KIGALI - Despite having passed the Media bill close to a month ago, parliament has made an unexpected move in requesting for the recent recommendations made by media practitioners on the controversial legislation.
According to Parliamentary Director of Communication, Augustin Habimana, the MPs requested the recommendations “to acquaint themselves with the concerns of the practitioners.”
He said that part of the reasons the parliamentarians wanted to look at the recommendations bound in a seven-page document was to digest the concerns just in case the President Paul Kagame brings back the law for changes.
The latest development unfolds following recent pressure by scribes disagreeing with the bill on some articles in different tense debates following the adoption of the bill by parliament.
“Making amendments to a bill passed by parliament is admissible by law because it has not been signed by the President into law so it is still an ongoing process,” said Madelaine Nirere, the Legal Advisor to the Senate.
She was however quick to add that Parliament has not ‘officially’ written to the Rwanda Journalists Association (ARJ) seeking the recommendations. Some of the contentious issues in the 99-article bill include the required academic qualifications for media practitioners.
The bill stipulates that the minimum qualification for a person to be called a journalist is a bachelor’s degree in journalism or a separate degree with additional training in the field.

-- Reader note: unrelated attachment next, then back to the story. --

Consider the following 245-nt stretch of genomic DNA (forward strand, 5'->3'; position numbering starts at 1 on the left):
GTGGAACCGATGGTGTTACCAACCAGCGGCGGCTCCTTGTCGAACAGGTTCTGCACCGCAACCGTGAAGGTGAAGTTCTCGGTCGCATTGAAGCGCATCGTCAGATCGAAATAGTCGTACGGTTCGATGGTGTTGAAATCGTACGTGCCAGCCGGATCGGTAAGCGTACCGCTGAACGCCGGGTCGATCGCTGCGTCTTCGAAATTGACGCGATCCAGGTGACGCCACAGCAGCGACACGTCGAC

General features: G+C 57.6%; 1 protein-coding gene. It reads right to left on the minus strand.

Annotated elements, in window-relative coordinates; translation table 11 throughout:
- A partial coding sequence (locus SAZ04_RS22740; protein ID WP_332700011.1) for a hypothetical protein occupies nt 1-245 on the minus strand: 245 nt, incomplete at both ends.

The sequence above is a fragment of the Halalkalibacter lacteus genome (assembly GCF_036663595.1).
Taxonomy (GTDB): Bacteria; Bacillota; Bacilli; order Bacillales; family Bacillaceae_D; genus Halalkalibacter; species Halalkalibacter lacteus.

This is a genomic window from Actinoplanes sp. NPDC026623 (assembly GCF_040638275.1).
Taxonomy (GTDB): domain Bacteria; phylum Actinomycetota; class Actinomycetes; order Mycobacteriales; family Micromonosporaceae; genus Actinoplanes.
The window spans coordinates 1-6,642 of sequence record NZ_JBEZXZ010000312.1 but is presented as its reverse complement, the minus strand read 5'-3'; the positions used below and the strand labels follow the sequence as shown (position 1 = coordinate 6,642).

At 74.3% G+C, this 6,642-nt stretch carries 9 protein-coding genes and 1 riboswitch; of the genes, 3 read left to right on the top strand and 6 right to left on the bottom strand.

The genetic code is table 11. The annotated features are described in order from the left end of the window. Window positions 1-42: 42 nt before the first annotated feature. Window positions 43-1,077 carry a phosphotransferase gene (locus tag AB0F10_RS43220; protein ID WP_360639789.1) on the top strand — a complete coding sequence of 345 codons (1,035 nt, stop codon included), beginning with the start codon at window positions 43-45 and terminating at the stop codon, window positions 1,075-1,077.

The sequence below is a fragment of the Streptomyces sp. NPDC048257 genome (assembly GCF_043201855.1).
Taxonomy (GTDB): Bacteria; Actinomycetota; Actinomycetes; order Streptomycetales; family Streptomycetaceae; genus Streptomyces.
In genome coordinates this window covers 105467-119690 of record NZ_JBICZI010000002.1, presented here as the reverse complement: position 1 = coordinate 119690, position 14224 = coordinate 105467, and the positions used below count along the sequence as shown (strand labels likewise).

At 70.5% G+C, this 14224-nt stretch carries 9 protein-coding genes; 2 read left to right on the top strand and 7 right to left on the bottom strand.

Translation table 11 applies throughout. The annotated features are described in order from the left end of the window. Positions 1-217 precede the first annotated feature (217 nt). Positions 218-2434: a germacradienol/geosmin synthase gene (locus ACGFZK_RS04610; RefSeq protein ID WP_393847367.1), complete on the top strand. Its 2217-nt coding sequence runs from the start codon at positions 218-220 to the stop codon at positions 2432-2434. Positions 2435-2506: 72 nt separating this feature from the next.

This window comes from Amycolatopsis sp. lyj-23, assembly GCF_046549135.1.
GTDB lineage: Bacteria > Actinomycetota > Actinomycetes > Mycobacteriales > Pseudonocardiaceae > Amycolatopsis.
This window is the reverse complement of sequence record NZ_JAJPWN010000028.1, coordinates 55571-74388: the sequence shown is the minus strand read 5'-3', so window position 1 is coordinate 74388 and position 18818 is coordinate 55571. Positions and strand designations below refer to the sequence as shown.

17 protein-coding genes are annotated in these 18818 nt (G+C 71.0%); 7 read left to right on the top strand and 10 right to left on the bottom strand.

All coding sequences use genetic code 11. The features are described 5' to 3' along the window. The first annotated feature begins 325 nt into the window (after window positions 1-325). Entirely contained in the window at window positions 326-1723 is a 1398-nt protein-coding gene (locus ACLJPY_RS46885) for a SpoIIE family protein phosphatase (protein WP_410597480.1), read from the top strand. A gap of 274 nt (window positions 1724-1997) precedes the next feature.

Following the move by parliament, practitioners have criticised Parliament for not having taken into account the earlier concerns by ARJ, the Press House and other individual media practitioners.
“There were consultations by MPs to different media houses and most of these concerns are part of the recommendations we made; why did they not take that into account beforehand when the bill was still before them?” questioned James Munyaneza, the Vice President of ARJ when contacted.
He said that the largest component of the bill is generally acceptable apart from the very articles for which the scribes have been lamenting to be reversed in the best interest of the trade.
The media consultations are subsequent to a meeting that brought practitioners together with Information Minister Louise Mushikiwabo which resulted into the marathon consultations that were held on Wednesday.
Meanwhile the media body has expressed optimism that the law will be brought back to parliament to carter for the concerns raised by the practitioners.
According to Gaspard Safari the ARJ president, the fact that the parliamentarians have requested to have a look at it shows that something can be done.
“More so, the meeting into which we came up with the resolution was a result of another one we held with the information minister which shows that our concerns might be addressed,” said Safari.
He said that the reason the matter has attracted attention was because of the seriousness the fraternity has shown in making their concerns heard.
The seven-page document containing the recommendations raises concerns on issues in the bill including criminalisation of libel and defamation, holding parliamentary plenary and committee sessions in camera among others.
Earlier this year, the upper chamber rejected some of the articles in the bill prompting the establishment of an ad hoc joint commission made up of lawmakers from both chambers to iron out their differences.
The main matter of contention then was the starting capital for setting up a media house which was later left to be determined by a Ministerial Decree.